3.
Cardiovasc Res ; 2019 Oct 04.
Artigo em Inglês | MEDLINE | ID: mdl-31584065

RESUMO

INTRODUCTION: Genome Wide Association studies have consistently identified an association between coronary artery disease (CAD) and a locus on chromosome 10 containing a single gene, JCAD (formerly KIAA1462). However, little is known about the mechanism by which JCAD could influence the development of atherosclerosis. METHODS AND RESULTS: Vascular function was quantified in subjects with CAD by flow mediated dilatation [FMD] and vasorelaxation responses in isolated blood vessel segments. The JCAD risk allele identified by GWAS was associated with reduced FMD and reduced endothelial-dependent relaxations. To study the impact of loss of Jcad on atherosclerosis, Jcad-/- mice were crossed to an ApoE-/- background and fed a high fat diet from 6 to16 weeks of age. Loss of Jcad did not affect blood pressure or heart rate. However, Jcad-/-ApoE-/- mice developed significantly less atherosclerosis in the aortic root and the inner curvature of the aortic arch. En-face analysis revealed a striking reduction in pro-inflammatory adhesion molecules at sites of disturbed flow on the endothelial cell layer of Jcad-/- mice. Loss of Jcad lead to a reduced recovery perfusion in response to hind limb ischemia, a model of altered in vivo flow. Knock down of JCAD using siRNA in primary human aortic endothelial cells significantly reduced the response to acute onset of flow, as evidenced by reduced phosphorylation of NF-КB, eNOS and Akt. CONCLUSION: The novel CAD gene JCAD promotes atherosclerotic plaque formation via a role in the endothelial cell shear stress mechanotransduction pathway. TRANSLATIONAL PERSPECTIVE: We reveal that JCAD is a novel coronary artery disease susceptibility gene which determines atherosclerosis progression via a role in the endothelial cell shear stress mechanotransduction pathway. Identifying this new role for JCAD in atherosclerotic plaque progression highlights the importance of new coronary artery disease genes that mediate blood flow mechanotransduction in the pathogenesis of coronary artery disease. These genes are potential novel targets for treatments to reduce atherosclerotic plaque formation, independent of established risk factors and biological mechanisms.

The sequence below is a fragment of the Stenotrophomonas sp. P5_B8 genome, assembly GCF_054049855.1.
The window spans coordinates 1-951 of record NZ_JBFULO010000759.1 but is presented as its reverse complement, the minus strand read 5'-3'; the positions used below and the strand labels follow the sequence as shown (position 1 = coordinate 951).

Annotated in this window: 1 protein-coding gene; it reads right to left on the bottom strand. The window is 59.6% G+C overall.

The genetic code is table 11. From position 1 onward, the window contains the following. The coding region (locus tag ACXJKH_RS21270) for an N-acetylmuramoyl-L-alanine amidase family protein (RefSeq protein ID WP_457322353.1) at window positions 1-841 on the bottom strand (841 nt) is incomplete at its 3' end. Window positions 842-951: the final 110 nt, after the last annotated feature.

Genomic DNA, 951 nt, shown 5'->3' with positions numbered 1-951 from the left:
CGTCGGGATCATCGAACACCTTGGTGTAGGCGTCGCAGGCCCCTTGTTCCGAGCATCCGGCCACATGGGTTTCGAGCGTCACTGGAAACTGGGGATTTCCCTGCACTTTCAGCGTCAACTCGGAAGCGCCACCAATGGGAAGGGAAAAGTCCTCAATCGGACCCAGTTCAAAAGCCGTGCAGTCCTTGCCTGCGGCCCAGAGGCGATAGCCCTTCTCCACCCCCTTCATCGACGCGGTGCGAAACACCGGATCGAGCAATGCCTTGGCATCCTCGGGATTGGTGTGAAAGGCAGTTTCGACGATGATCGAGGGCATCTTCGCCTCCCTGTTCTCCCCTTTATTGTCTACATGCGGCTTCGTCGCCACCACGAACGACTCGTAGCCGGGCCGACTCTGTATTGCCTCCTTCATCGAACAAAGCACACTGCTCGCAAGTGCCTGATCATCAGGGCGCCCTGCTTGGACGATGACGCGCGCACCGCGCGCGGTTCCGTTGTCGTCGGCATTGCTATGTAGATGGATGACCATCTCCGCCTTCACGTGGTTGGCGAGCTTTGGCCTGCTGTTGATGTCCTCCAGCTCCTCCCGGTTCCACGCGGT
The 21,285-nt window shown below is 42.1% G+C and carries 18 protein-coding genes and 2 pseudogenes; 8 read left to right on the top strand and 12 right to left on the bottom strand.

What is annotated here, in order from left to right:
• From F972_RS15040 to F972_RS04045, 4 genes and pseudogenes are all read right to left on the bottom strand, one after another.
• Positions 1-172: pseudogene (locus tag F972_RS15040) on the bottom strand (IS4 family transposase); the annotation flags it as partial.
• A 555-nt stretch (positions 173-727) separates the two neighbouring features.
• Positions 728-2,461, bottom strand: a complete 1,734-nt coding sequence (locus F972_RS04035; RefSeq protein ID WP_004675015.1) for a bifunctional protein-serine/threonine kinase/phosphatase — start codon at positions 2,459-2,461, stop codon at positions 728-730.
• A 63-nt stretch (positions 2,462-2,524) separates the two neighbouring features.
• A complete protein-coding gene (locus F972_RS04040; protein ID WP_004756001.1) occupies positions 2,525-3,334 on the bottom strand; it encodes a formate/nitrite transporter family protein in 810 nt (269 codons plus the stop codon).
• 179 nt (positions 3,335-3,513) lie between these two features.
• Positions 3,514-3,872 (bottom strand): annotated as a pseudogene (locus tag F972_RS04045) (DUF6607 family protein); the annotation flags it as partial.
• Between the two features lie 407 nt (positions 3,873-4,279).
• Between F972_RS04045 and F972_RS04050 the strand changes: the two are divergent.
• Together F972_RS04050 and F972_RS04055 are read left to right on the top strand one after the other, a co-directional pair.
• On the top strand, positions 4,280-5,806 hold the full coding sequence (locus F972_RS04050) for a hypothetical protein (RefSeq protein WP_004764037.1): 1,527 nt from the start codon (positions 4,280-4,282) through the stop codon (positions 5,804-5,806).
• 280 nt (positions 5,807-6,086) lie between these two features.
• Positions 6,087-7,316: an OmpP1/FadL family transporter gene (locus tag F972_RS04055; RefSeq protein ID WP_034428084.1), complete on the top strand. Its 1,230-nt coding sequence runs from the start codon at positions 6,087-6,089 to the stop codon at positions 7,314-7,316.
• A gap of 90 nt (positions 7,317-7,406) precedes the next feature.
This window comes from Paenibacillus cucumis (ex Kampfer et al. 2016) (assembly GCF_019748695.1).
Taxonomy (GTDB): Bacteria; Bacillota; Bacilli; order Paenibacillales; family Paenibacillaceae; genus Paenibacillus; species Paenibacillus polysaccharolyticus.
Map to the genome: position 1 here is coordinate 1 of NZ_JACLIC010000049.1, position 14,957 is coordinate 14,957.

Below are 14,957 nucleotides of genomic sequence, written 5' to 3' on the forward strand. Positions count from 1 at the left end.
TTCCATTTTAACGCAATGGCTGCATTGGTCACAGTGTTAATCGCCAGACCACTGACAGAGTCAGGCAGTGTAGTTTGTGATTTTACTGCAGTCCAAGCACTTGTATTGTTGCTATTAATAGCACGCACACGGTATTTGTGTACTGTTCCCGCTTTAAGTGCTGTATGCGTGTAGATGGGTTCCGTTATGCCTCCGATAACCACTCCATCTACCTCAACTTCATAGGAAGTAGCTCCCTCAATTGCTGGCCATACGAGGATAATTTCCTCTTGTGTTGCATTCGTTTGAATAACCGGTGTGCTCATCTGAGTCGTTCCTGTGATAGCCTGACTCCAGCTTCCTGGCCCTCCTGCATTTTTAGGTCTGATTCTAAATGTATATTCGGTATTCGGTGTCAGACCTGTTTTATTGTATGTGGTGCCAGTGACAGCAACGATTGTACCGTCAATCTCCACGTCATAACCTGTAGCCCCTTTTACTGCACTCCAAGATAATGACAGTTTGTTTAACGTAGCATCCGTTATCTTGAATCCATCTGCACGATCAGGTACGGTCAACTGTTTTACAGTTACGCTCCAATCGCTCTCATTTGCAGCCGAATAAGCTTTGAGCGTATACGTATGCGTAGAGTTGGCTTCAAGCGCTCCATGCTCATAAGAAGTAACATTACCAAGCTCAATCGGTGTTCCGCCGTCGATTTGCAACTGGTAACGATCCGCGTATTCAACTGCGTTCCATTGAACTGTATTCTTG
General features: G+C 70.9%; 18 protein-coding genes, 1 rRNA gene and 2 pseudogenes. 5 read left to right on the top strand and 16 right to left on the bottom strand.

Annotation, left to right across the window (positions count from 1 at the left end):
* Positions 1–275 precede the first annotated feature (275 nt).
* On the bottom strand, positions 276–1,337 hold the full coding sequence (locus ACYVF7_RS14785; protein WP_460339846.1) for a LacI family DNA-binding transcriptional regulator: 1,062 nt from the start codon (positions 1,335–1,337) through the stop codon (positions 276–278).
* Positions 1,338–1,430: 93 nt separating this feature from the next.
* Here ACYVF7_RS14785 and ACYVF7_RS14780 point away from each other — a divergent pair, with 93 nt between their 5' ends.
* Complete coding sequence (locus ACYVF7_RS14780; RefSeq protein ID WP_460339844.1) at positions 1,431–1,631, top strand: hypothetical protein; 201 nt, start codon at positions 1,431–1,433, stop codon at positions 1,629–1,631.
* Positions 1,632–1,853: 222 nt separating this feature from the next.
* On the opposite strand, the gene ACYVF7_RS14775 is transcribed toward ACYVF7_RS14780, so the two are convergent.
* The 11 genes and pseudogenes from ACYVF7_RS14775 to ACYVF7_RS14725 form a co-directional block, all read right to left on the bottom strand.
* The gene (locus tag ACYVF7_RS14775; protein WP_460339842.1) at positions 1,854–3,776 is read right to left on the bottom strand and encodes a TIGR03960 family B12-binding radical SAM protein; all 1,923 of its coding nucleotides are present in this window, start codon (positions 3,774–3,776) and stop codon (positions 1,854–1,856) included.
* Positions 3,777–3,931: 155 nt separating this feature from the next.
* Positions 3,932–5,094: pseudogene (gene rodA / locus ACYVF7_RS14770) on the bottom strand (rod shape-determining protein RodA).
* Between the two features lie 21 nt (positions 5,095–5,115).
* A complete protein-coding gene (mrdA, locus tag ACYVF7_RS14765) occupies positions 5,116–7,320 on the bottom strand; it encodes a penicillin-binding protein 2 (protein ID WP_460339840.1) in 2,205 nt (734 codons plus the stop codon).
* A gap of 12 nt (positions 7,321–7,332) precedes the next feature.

5.
Sci Rep ; 9(1): 13556, 2019 Sep 19.
Artigo em Inglês | MEDLINE | ID: mdl-31537879

RESUMO